Since this photograph was discovered in the 1980's, many people have hoped to confirm that is the only surviving photographic likeness of Charlotte Brontë. It is, after all, marked on the verso Within a year of CB's death, apparently in the hand of Brontë's close friend Ellen Nussey, to whom many letters are addressed. But the woman depicted bears a strong resemblance to Nussey herself, who may simply have been noting that she had her own photograph taken within a year of her friend's death. 

Since this photograph was discovered in the 1980's, many people have hoped to confirm that is the only surviving photographic likeness of Charlotte Brontë. It is, after all, marked on the verso Within a year of CB's death, apparently in the hand of Brontë's close friend Ellen Nussey, to whom many letters are addressed. But the woman depicted bears a strong resemblance to Nussey herself, who may simply have been noting that she had her own photograph taken within a year of her friend's death. 

Brontë largely abandoned drawing as it became clear that she would neither succeed as an artist nor thrive as a governess, but she continued to produce practical designs like this pattern for an embroidered dress collar circa 1840. It was found in her portable writing desk, along with a lock of her sister Anne's hair, watercolor designs for wallpaper, and a similar drawing for cuffs and a coin purse.

Brontë largely abandoned drawing as it became clear that she would neither succeed as an artist nor thrive as a governess, but she continued to produce practical designs like this pattern for an embroidered dress collar circa 1840. It was found in her portable writing desk, along with a lock of her sister Anne's hair, watercolor designs for wallpaper, and a similar drawing for cuffs and a coin purse.

Brontë's portable writing desk. Brontë's hinged box opens flat to produce a sloped, velvet-covered surface suitable for writing letter (or composing novels). It was compact enough to set up on the dining room table or pack for use while traveling. Compartments provided storage space for her writing tools, which included inkwells, pen shafts and nibs, sealing wax, and an ivory-handled seal. She kept a plentiful supply of wafers- adhesive discs used as an alternate means of sealing letters. The heavily ruled sheet of paper was a tool for keeping her handwritten lines straight and evenly spaced: she would simply slip it behind her writing paper and follow guidelines.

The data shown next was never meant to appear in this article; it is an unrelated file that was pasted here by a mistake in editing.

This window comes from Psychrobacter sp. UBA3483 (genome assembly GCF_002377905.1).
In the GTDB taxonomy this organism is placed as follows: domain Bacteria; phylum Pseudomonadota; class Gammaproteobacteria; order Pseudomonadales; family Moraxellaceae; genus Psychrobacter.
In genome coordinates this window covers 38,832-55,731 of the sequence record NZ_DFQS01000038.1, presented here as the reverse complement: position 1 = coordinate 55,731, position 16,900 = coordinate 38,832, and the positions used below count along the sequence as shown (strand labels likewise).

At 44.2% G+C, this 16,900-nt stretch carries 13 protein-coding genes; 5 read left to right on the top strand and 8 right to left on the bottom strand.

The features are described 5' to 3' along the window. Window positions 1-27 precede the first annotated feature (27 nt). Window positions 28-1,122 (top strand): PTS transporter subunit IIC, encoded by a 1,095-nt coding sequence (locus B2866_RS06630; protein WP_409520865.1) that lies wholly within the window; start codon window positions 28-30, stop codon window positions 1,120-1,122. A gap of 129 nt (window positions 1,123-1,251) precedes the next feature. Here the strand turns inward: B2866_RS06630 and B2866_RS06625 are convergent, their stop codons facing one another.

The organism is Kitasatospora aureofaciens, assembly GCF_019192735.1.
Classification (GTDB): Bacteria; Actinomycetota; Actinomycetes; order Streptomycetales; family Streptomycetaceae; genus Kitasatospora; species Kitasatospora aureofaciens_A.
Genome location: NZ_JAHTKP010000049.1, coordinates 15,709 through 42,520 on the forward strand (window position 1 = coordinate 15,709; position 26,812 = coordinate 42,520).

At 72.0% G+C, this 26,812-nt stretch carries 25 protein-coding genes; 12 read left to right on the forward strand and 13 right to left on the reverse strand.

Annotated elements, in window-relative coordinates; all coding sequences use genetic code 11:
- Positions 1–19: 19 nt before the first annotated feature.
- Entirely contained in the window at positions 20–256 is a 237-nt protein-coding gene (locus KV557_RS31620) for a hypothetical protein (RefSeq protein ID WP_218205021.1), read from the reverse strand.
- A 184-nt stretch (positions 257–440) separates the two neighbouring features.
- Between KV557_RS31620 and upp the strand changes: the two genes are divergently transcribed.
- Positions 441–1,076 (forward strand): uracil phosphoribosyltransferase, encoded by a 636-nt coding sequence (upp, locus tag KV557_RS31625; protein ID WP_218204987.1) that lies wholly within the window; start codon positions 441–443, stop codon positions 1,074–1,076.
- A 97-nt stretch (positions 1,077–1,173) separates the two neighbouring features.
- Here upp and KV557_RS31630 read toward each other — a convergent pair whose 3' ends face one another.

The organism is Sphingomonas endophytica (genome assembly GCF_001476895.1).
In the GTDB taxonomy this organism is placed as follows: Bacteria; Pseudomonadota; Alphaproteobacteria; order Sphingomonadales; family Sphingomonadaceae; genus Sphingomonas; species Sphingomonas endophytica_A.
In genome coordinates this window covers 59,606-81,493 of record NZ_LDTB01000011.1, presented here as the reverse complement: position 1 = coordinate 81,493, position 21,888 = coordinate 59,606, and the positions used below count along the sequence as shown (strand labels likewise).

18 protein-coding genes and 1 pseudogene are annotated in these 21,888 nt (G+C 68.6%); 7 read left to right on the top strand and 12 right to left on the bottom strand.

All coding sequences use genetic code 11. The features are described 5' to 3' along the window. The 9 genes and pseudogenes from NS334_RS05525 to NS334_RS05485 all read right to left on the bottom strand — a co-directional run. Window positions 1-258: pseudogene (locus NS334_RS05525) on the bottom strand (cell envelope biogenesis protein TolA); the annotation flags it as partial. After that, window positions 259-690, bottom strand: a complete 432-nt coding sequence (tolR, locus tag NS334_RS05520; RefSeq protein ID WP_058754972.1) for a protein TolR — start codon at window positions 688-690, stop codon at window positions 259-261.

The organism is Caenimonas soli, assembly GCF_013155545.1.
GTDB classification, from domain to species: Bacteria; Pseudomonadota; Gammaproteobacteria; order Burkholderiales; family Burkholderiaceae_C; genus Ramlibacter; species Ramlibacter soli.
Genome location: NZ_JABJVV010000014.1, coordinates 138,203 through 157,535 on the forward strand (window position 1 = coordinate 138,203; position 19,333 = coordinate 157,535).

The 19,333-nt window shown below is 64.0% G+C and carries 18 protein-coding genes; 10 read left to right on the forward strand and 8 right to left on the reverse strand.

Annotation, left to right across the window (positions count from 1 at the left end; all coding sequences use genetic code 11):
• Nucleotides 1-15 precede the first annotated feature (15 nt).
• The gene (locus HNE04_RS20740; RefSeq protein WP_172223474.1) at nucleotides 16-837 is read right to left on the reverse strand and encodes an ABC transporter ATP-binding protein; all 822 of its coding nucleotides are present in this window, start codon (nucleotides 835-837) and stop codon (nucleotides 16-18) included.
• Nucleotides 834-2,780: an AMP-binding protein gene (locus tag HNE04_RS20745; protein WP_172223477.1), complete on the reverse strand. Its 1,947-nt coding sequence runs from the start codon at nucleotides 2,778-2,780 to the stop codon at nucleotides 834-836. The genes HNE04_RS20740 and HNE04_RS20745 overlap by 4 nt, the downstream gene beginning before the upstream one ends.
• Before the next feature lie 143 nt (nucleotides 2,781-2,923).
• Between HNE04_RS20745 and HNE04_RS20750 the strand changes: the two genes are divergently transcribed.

Brontë's portable writing desk.

Brontë's hinged box opens flat to produce a sloped, velvet-covered surface suitable for writing letter (or composing novels). It was compact enough to set up on the dining room table or pack for use while traveling. Compartments provided storage space for her writing tools, which included inkwells, pen shafts and nibs, sealing wax, and an ivory-handled seal. She kept a plentiful supply of wafers- adhesive discs used as an alternate means of sealing letters. The heavily ruled sheet of paper was a tool for keeping her handwritten lines straight and evenly spaced: she would simply slip it behind her writing paper and follow guidelines.

Brontë's first novel. In 1846, Brontë made this copy of her first novel, based heavily on her time in Brussels, and signed the first page with her pseudonym. She affixed a small slip of paper over an earlier title (The Master), packed up the manuscript, and began sending it to prospective publishers. After a year of rejections, she received an encouraging reply from twenty-three-year-old George Smith, who had recently begun to manage his father's London firm. He declined The Professor but would be happy to consider a three-volume novel from the pen of "Currer Bell". Soon after, he recieved- and accepted- the manuscript of Jane Eyre. Smith finally published The Professor in 1857, two years after Brontë's death.

Brontë's first novel.

In 1846, Brontë made this copy of her first novel, based heavily on her time in Brussels, and signed the first page with her pseudonym. She affixed a small slip of paper over an earlier title (The Master), packed up the manuscript, and began sending it to prospective publishers. After a year of rejections, she received an encouraging reply from twenty-three-year-old George Smith, who had recently begun to manage his father's London firm. He declined The Professor but would be happy to consider a three-volume novel from the pen of "Currer Bell". Soon after, he recieved- and accepted- the manuscript of Jane Eyre. Smith finally published The Professor in 1857, two years after Brontë's death.

Brontë's Paintbox Brontë filled her portable oak paintbox with the essential tools of a middle-class-amateur artist. It contains twenty-three cakes of soluble watercolor in a variety of hues. To produce paint, Brontë would dip the cake in wake and rub it onto one of the porcelain saucers. One of her hog's-hair brushes is fitted to a quill. The symbol on the unused cakes- three ostrich feathers rising through a coronet- is the heraldic badge of the Prince of Wales and the trademark of the supplier, or colorman, George Blackman. His trade card, which advertises his services as a "Superfine Colour Preparer," is adhered to the inside of the lid along with a copy of testimonial from the Society for the Encouragement of Arts, Manufactures and Commerce (known today as the RSA).